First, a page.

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Inventory Site Record

Springfield Park * (Hackney)

Brief Description

* on The National Heritage List for England, Parks & Gardens

Springfield Park was created on a hilly site that until the C18th was part meadows and part used for commercial purposes. By mid/late C19th three houses and their grounds were here: The Chestnuts, Springfield House and Spring House. Pulham & Co are known to have undertaken some work for C Jacomb at Springfield Park in 1871. In 1904/5 all 3 houses were purchased by the LCC and a new public park laid out, retaining much of the C19th landscaping. Springfield House, known as White Lodge, remains as do C19th stables, but other buildings were demolished. The park was laid out with numerous paths, areas of woodland, shrubberies, open lawn and grassland, a bandstand and bowling green. Tennis courts were added in the 1930s. There is a fine collection of mature trees. The eastern edge abuts a path along the River Lea, beyond which are Walthamstow Marshes.

Practical Information
Previous / Other name:
The Chestnuts; Springfield House; Spring House
Site location:
Springfield/Spring Hill
Postcode:
E5 9EF
What 3 Words:
wider.create.edit
Type of site:
Public Park
Borough:
Hackney
Open to public?
Yes
Opening times:
7.30am-4.30pm (winter)/9.30pm (summer). Café open daily 10am-6pm (summer season).
Special conditions:
Facilities:
Toilets, Springfield Park Café; 2 play areas; ping pong table, football/cricket pitches, tennis courts, outdoor chessboards, seasonal athletics track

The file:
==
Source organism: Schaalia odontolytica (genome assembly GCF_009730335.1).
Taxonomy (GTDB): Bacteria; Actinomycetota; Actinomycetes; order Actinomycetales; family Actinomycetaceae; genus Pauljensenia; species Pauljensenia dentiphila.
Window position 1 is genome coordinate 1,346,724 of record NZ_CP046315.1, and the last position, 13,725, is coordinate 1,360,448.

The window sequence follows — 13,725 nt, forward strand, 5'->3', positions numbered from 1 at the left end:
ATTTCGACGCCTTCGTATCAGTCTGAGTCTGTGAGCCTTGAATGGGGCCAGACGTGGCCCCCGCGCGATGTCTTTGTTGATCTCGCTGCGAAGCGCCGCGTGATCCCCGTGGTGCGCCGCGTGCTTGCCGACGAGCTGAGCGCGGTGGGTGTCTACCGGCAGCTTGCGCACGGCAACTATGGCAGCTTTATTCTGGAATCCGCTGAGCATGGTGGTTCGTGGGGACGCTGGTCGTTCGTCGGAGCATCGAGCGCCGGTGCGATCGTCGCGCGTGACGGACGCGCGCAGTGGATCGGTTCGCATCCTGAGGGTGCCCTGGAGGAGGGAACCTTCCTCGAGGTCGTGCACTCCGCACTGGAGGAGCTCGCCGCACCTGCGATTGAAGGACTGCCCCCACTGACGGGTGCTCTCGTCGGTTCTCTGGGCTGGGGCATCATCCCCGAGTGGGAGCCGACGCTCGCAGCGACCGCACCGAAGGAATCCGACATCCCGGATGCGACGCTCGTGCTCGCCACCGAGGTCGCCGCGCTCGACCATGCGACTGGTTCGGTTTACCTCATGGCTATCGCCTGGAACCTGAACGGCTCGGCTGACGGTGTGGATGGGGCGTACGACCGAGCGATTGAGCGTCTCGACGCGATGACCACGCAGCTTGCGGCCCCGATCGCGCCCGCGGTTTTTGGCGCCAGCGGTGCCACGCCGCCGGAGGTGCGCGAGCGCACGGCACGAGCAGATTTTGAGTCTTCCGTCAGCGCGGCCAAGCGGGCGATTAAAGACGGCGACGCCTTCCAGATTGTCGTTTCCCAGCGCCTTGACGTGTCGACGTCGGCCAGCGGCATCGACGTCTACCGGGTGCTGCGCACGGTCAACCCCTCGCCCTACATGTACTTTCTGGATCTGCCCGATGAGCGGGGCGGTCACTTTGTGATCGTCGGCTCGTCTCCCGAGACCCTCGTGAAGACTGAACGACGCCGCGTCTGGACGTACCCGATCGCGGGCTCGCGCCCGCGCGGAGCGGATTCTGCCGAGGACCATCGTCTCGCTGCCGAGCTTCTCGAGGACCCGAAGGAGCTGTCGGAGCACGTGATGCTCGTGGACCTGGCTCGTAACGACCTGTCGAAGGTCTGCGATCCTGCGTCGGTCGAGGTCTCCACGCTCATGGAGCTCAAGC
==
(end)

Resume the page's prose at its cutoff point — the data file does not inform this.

Events:
Public transport:
Tube: Manor House (Piccadilly) then bus. Rail: Clapton. Bus: 253, 254, 318, 393.
Research updated:
01/07/2021
Last minor changes:
19/07/2023

Please check with the site owner or manager for latest news. www.hackney.gov.uk/springfield-park

Full Site Description

Site on The National Heritage List for England, Parks & Gardens, for Register Entry see https://www.historicengland.org.uk/listing/the-list. The Historic Buildings and Monuments Commission for England was established in 1984 and was commonly called English Heritage. In April 2015 it split into 2 separate entities, Historic England (HE), which continues to champion and protect the historic environment, and the English Heritage Trust, whose role is to look after the 400+ historic sites and monuments owned by the state. HE manages the National Heritage List for England (NHLE) that includes over 400,000 items ranging from prehistoric monuments to office blocks, battlefields and parks, which benefit from legal protection.

Springfield Park was created on land which until the C18th was partly meadows and partly used for various commercial purposes including tile making, calico manufacture, and a varnish factory. These enterprises were served by Giles's Dock, a channel of water where barges were loaded and which led to the River Lea. By the mid/late C18th three houses and their grounds were laid out on the site; the 1868 OS map indicates that the gardens were typical villa gardens of this period. In what became the central area of the park was The Chestnuts, an C18th house served by a lodge to the north on Spring Hill. Springfield House, now known as White Lodge and used as a park café and offices, and Spring House, both C19th villas, occupied the south-west and north-west corners of the park respectively. Pulham & Co are known to have undertaken some work for C Jacomb at Springfield Park in 1871.